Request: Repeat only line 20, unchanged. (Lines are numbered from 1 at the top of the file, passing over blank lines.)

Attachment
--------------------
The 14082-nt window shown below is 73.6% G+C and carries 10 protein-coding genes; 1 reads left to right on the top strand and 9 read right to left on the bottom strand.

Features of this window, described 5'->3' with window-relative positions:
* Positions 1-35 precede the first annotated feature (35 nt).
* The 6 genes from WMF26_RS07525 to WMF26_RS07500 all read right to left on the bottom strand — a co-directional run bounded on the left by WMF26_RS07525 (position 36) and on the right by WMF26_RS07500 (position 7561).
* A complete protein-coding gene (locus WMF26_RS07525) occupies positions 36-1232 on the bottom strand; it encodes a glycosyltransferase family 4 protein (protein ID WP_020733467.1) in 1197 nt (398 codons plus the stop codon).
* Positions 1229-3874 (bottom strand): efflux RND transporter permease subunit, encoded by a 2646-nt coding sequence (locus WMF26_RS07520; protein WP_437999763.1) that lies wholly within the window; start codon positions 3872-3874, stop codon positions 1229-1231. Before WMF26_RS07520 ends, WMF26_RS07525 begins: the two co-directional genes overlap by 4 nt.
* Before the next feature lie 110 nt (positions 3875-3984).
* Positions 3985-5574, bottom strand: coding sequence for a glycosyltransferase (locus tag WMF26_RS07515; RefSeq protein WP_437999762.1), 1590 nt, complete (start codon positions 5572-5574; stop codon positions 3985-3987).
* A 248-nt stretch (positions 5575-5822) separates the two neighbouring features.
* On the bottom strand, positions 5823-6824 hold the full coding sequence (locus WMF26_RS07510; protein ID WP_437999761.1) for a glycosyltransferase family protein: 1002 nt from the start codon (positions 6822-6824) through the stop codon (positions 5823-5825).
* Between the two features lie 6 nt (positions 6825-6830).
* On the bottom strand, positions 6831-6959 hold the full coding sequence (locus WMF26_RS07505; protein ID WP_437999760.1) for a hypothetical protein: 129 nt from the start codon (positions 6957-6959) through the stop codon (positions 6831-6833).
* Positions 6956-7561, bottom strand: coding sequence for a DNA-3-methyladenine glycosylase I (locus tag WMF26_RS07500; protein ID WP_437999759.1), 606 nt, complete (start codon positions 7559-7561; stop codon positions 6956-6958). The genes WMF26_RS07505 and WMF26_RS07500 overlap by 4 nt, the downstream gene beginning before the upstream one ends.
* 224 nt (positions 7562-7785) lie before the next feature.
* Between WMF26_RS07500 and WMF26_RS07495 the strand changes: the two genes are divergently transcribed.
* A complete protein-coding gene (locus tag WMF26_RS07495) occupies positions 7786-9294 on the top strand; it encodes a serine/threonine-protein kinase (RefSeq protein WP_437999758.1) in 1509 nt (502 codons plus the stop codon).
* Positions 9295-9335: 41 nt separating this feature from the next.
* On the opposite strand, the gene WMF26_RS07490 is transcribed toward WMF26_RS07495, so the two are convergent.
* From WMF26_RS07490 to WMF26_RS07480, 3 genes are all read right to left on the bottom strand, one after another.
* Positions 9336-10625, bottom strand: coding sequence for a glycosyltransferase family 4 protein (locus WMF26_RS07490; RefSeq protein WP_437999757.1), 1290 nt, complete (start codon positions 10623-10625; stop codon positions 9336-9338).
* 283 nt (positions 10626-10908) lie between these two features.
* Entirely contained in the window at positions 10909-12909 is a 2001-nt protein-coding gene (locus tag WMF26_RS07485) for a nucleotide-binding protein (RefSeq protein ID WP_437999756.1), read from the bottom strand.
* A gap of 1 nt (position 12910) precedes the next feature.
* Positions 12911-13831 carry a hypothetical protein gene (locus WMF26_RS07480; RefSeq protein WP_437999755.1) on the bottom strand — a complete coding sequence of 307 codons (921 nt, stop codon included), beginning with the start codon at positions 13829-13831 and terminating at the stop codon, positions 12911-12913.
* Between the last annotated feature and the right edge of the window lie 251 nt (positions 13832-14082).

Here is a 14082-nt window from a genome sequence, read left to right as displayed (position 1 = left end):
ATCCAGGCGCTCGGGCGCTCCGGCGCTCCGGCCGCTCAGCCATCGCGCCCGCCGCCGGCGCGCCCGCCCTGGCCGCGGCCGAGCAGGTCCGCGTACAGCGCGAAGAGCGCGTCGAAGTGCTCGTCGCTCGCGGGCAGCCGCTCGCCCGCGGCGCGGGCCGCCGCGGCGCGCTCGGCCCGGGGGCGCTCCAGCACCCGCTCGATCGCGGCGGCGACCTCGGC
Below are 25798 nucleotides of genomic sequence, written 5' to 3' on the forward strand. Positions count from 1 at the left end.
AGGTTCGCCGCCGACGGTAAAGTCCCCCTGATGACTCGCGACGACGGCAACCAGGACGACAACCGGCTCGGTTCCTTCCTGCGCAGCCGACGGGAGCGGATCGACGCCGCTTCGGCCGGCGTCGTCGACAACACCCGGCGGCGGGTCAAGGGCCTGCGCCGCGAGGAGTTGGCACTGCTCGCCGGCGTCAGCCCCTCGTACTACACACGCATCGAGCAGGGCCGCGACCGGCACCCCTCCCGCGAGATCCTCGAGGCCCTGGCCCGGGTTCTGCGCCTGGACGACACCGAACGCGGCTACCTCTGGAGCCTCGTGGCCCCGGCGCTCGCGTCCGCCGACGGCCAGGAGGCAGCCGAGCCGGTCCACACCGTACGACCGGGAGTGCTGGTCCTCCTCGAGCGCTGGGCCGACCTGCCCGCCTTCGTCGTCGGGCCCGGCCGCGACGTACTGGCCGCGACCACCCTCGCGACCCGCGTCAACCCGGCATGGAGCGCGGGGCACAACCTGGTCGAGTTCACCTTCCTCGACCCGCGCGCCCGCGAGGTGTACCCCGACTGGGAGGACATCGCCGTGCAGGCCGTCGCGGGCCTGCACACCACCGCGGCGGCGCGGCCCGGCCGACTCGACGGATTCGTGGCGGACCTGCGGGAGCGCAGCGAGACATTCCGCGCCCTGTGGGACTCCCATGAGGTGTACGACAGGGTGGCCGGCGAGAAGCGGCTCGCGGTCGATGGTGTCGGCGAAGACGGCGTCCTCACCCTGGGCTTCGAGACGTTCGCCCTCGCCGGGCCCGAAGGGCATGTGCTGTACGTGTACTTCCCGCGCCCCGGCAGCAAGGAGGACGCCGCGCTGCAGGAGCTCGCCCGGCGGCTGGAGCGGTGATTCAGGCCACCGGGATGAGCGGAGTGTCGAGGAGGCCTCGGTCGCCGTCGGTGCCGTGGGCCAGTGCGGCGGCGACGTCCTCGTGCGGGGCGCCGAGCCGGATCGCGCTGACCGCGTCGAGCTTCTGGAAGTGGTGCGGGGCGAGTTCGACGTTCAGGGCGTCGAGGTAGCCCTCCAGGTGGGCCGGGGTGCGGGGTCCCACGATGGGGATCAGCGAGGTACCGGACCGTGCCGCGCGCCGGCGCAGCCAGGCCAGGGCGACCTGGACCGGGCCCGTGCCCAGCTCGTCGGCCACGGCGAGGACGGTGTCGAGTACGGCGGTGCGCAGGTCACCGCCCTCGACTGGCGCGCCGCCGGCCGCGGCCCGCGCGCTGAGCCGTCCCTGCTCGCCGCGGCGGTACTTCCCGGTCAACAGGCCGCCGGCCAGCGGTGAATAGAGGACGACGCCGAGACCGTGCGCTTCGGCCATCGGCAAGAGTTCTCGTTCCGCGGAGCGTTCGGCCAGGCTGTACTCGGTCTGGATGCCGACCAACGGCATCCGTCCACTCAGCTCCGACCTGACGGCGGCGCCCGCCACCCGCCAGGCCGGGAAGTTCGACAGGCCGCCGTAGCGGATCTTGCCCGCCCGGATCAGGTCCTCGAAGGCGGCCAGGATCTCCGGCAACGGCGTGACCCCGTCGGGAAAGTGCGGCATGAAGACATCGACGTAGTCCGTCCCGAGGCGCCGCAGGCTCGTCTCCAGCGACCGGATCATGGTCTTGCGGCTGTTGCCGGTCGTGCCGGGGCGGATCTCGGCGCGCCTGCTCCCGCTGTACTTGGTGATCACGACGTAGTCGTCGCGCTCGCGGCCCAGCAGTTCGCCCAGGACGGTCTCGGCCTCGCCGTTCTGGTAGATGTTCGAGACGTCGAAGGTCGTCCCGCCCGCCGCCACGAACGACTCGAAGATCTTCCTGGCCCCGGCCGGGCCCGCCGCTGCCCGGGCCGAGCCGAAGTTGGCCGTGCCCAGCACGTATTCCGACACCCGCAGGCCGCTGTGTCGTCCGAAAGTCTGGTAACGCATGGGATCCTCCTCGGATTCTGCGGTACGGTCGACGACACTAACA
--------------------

* Positions 9336-10625, bottom strand: coding sequence for a glycosyltransferase family 4 protein (locus WMF26_RS07490; RefSeq protein WP_437999757.1), 1290 nt, complete (start codon positions 10623-10625; stop codon positions 9336-9338).